Grosse Pointe school officials urged the 300 people that attended a special meeting Tuesday night about proposed education finance reform legislation to mobilize quickly, fight the bills with phone calls and email due to the “devastation” that could come to Grosse Pointe Public Schools and property values if the bills pass.
Several bills connected to drastic changes in education and education funding are expected to be voted on before Christmas by lame-duck legislators who won't be returning to office in January. The rush is on to get votes from departing Republicans, who are the best hope to pass the legislation that is the hallmark of Gov. Rick Snyder's promise to make sure that all students get a quality education and proper preparation for life after school.
“Everybody in this room needs to be frightened about what Grosse Pointe Schools will look like and what it will do to our property values,” said Marcie Lipsitt, a special education advocate who says the push for more charter, online, private-for-profit schools has been a failure in other states.
“The changes shouldn’t be destroying our public schools. They should be reinvesting in them,” she said.
While Grosse Pointe would not have to open its schools to all, as was originally proposed and of great concern locally, the legislation could change the make-up of the schools and strain the budget and staff with its administrative demands.
“If this becomes a reality, you will see your schools very quickly become part of the five percent” of failing schools,” Lipsitt said. “The children who are above average, have no learning challenges, are bright and gifted and superior, they can take sign language or Mandarin in Bloomfield Hills. Who will be left in the schools here? The other schools will not take them. Your schools will end up with the EAA dictating how to run your district.”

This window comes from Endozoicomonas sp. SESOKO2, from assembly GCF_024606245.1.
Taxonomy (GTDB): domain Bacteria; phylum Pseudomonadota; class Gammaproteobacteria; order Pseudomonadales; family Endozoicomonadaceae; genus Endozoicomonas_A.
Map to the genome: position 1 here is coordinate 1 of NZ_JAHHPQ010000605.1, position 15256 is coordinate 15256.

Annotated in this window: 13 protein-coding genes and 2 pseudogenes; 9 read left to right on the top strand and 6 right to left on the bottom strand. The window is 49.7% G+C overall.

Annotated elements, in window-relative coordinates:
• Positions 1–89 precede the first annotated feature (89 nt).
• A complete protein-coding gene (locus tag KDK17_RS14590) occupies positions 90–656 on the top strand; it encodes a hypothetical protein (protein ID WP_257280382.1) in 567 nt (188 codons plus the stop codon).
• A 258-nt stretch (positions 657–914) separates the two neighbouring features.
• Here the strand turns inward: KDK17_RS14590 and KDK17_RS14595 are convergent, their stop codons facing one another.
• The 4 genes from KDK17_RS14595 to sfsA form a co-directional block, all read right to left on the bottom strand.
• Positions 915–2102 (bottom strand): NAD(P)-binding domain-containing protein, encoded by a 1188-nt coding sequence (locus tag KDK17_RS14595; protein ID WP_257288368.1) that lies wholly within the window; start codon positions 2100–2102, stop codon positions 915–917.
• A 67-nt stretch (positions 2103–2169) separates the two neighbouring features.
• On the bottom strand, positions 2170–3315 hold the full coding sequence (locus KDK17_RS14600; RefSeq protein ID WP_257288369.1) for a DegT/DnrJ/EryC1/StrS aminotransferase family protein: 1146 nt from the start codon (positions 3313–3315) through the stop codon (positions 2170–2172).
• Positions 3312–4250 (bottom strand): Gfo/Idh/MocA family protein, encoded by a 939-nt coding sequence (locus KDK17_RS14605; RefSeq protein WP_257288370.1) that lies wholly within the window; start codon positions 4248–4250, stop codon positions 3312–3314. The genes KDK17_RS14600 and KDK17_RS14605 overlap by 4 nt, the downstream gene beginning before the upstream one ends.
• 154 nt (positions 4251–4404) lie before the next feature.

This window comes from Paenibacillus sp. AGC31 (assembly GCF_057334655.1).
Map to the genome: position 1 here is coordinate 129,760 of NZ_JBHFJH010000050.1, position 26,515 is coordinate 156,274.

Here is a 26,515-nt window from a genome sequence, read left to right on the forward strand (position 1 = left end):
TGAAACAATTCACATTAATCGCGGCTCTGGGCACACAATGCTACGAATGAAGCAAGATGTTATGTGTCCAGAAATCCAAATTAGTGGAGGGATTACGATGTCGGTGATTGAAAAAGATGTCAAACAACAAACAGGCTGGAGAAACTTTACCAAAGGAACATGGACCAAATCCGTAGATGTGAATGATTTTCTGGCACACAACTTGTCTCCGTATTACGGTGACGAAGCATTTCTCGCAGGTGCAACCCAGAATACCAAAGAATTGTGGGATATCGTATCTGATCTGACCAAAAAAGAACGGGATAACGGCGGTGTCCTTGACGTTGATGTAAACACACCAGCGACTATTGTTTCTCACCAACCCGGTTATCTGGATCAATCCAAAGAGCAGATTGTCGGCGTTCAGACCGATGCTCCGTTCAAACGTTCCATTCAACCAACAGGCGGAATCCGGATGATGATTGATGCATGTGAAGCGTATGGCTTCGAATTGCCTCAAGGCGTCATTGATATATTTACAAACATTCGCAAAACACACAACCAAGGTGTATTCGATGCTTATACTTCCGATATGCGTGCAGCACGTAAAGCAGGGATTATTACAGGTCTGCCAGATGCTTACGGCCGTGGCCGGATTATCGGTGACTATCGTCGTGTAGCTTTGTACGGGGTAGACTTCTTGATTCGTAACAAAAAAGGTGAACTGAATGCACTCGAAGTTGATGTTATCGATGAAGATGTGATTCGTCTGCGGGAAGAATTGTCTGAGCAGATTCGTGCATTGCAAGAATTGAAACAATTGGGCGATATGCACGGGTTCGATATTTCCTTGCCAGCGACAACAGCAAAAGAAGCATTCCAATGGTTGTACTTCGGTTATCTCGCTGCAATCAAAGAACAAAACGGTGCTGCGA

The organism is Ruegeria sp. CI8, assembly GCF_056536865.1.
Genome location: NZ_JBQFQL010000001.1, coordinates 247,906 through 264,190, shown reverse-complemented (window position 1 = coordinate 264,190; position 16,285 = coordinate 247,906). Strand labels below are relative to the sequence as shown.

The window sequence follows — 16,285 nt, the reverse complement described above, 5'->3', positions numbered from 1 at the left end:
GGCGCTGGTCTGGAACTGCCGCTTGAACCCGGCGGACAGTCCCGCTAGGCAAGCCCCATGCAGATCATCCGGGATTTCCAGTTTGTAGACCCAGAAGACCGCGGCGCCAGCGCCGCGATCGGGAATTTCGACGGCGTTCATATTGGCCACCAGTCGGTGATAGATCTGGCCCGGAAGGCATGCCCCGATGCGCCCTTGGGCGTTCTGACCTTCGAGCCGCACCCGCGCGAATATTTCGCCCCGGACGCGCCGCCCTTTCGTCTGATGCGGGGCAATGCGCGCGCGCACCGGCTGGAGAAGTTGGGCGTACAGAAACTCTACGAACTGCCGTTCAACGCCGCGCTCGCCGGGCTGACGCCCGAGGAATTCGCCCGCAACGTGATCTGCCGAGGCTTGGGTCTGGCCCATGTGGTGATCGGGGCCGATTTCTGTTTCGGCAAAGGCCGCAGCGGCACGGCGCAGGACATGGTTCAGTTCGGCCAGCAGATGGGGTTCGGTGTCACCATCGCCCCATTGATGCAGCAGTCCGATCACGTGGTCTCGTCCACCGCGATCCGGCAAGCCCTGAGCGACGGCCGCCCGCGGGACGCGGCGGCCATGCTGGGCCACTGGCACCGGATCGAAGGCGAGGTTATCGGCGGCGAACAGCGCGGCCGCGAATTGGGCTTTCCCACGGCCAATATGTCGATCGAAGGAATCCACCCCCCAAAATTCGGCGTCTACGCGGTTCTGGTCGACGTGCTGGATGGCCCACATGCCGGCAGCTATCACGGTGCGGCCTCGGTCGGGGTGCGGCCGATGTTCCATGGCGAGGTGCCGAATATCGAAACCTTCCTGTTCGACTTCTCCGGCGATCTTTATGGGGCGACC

The EAA, or Education Achievement Authority, is the focus of one piece of legislation that would broaden the EAA’s power to allow it to run a statewide school system, take over failing schools and approve for-profit, charter and on-line schools.
House Bill 5923 calls for elective enrollment schools that will create a new form of charter schools with designated specialties including single gendered, on-line schools, globally competitive and internationally cultural. It also allows for specialty online schools.
"This one concerns me the most, honestly," Grosse Pointe Public Schools Superintendent Thomas Harwood told the audience. "This is for charter and online schools that draw money out of the school aid fund. And they can do it at a profit by spending less per student than the state gives them," he said
Harwood is especially disturbed by the lack of understanding by the authors of the legislation and reports backing the bills in public education and how such changes would severely disrupt districts, even when they are not consider low performers.
Another bill known as the Parental Trigger Bill would not affect Grosse Pointe Schools, "But it's something we as a community need to be aware of," Harwood said.
It would allow the lowest achieving 5 percent of schools to convert to charter schools by a valid petition signed by at least 60 percent of parents or by 51 percent of parents and 60 percent of teachers.
Another bill repeals the personal property tax mechanism for education funding that is now based on an annual student day count and replaces it with a system based on average daily membership and redistributes funding based on where a student chooses to go to school.
The most significant proposed bill is the Michigan Public Finance Act of 2013 and it is not likely to be voted on until January. It is based on a report by the Oxford Foundation of Michigan. In essence, it endorses a free market system of education and is the basis for the other bills now causing such outrage in some circles and praise in others. It supports charters run by private firms, municipalities and companies that choose to educate their employees' children.